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The PC Engine (PCエンジン) is a video game console originally released by NEC in Japan in October 1987. It stands as NEC's first foray into the lucrative video games market, becoming a joint venture with Hudson Soft, creator of the system's primary form of media, the HuCard. It was designed primarily to compete with Nintendo and its immensely popular Famicom machine, though found itself up against more powerful systems such as the Sega Mega Drive and Super Famicom.
Prior to the PC Engine's launch, NEC had gained experience and a large market share in the home computer market primarily with its PC-8800 series and PC-9800 series. The PC Engine was released in North America as the TurboGrafx-16.
For a while, the PC Engine held the record for the smallest video game console ever produced - a white box with a single controller port, power switch and HuCard slot for playing games.
In the late 1970s and early 1980s, the Japanese electronics industry was experiencing rapid growth, and with it, an increased adoption of something once out of the price range of most ordinary people - the personal computer. It was a market that NEC, like many electronics giants, wished to capitalise on, and starting with the PC-8000 series in 1979, the company gained a foothold in both the consumer and commercial sectors when it came to computing.
Then, in 1983, toy manufacturer Nintendo launched its Family Computer, or "Famicom" - a dedicated video game console which would go on to dominate a new found market for much of the 1980s. What was initially viewed as a novelty became a business of its own - consumers unable or unwilling to deal with expensive, "everyman" computers flocked to Nintendo's machine, particularly younger demographics who had no desire for the latest typewriter or spreadsheet packages.
Meanwhile Hudson Soft had been working on what it thought was groundbreaking technology - storing software not on expensive ROM cartridges or the unreliable nature of magnetic floppy disks or compact cassettes, but on a "card". Originally tested on the MSX range of computers as the "Bee Card", Hudson tried to sell the technology to Nintendo but were turned down. They then went to NEC, struck a deal, and work began on a rival console around 1985/1986.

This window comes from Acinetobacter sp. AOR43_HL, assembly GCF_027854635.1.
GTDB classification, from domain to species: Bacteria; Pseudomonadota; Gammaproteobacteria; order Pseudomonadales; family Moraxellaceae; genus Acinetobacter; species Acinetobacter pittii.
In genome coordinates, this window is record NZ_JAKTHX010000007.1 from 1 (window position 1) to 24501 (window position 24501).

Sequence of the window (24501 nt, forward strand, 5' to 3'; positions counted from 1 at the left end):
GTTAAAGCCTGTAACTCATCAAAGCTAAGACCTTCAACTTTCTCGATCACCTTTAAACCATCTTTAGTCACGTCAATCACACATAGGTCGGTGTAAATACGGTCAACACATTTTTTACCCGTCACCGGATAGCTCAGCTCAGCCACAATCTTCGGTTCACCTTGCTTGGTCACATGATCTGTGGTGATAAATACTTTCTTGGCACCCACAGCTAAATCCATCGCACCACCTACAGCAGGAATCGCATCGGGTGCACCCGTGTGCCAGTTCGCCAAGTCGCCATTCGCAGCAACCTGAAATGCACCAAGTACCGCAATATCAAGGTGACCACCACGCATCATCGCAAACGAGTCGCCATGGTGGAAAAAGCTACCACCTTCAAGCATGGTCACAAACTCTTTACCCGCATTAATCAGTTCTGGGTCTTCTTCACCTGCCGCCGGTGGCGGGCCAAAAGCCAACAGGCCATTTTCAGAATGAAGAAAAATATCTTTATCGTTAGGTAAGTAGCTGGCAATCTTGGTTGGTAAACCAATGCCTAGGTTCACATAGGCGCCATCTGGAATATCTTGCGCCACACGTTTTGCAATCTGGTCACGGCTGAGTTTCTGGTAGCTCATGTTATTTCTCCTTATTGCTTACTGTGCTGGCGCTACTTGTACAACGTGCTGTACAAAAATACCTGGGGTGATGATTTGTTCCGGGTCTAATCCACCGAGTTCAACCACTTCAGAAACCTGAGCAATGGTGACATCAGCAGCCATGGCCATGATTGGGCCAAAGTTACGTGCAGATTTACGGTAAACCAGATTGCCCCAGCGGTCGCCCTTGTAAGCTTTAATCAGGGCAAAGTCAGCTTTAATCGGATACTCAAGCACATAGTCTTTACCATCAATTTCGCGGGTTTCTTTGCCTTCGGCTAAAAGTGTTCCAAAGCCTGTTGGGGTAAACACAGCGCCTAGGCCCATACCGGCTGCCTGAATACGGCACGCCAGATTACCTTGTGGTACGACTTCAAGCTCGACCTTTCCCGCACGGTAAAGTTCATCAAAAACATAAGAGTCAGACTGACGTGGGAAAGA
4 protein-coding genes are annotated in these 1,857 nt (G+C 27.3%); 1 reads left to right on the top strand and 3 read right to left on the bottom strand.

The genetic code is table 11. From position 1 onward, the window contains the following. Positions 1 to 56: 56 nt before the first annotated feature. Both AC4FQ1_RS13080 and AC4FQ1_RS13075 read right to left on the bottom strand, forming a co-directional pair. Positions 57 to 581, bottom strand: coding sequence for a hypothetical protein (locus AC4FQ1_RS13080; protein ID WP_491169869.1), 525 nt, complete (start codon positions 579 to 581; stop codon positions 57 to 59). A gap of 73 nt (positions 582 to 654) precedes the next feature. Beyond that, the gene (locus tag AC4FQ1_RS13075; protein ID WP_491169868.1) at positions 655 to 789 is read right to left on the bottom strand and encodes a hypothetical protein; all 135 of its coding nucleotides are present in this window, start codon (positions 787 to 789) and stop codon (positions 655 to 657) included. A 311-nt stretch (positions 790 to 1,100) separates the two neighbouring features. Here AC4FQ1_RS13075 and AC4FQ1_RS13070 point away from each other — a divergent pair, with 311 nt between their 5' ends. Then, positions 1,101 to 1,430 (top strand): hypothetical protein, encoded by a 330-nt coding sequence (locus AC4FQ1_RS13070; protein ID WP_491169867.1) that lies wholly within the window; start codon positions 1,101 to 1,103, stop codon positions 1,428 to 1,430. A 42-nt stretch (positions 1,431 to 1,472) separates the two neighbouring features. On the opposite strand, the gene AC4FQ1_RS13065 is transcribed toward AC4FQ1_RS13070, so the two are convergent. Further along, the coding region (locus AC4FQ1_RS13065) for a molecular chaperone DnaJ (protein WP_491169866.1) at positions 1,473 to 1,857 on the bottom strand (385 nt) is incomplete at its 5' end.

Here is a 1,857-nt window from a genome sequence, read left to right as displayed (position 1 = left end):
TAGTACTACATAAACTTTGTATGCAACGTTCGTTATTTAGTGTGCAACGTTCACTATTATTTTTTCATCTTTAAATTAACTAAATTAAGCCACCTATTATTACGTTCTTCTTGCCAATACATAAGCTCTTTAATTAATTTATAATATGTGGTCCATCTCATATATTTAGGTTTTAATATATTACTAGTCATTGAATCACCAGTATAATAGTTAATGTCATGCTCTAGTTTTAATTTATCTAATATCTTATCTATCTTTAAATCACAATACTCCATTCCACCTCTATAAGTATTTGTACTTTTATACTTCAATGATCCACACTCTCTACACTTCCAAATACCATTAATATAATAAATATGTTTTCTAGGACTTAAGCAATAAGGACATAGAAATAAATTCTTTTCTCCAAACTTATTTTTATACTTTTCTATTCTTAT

The so called PC Engine, whose name was derived from NEC's successful PC-xx range, was developed as a more powerful alternative to the Famicom (and Sega Mark III, the Famicom's closest contender released in 1985). NEC would make the hardware, Hudson Soft would make the software, and as Nintendo were yet to announce a successor to its aging console, the plan was to take the lion's share the video games market.
The NEC/Hudson plan was to create a console that was sleek and compact, as opposed to looking like a "toy". To this day the PC Engine stands as the smallest console ever released.
At the very least, talks of better specifications and less restrictive development practises caught the eye of arcade developers such as Namco, and the system was launched in late 1987.
500,000 PC Engines were sold within its first month of sale.
The PC Engine was a big success, and was the best selling console in 1988, dethroning Nintendo and fending off challenges from Sega in its Master System and Mega Drive consoles. Following this victory NEC looked to the future, releasing the CD-ROM² in December which in turn made the PC Engine the first console to support CD-ROM-based media.
By April 1989 the PC Engine had acquired 50% of new console sales in Japan, with 1.5 million units sold overall.
A hiccup came in the form of the SuperGrafx when details of a proposed Super Famicom began to emerge, but life continued to be kind to NEC through 1989, leading to the start of a wobbly relationship of a localised version of the console, the TurboGrafx-16, for North America.
The launch and subsequent success of the Super Famicom led to NEC launching the PC Engine Duo, and alongside the redesigned PC Engine CoreGrafx and later PC Engine CoreGrafx II, the original model was discontinued.
NEC notoriously changed its mind several times over the idea of selling the PC Engine in Europe, but while the UK and Spain eventually saw the console in the form of the TurboGrafx, France was given a supply of slightly modified PC Engine consoles through a locally-formed distributor, Sodipeng.
While never a market leader, the PC Engine was a huge success in Japan, comfortably fending off Sega and its challenger in the Sega Mega Drive (and later Sega Mega-CD), but being put under pressure with Nintendo's Super Famicom in the early 1990s. As well as being the logical home for games produced by Hudson Soft, it became the system of choice for other developers such as Namco.
However, its Japanese success was never successfully emulated elsewhere, trailing a distant third behind Nintendo and Sega in the form of the TurboGrafx-16 or TurboGrafx. As such, while its impact on the Japanese gaming market is significant, the console was largely unheard of in the Western world until the advent of easily accessible internet connections.
|PC Engine (1987) | CoreGrafx (1989) | CoreGrafx II (1991)|
X1 Twin (1987) | PC-KD863G (1988) | Shuttle (1989) | GT (1990) | LT (1991)
|AV Booster (1988) | Interface Unit (1988) | Ten no Koe 2 (1989) | Backup Booster (1989) | Backup Booster II (1989) | Ten no Koe Bank (1991) | Memory Base 128 (1993)|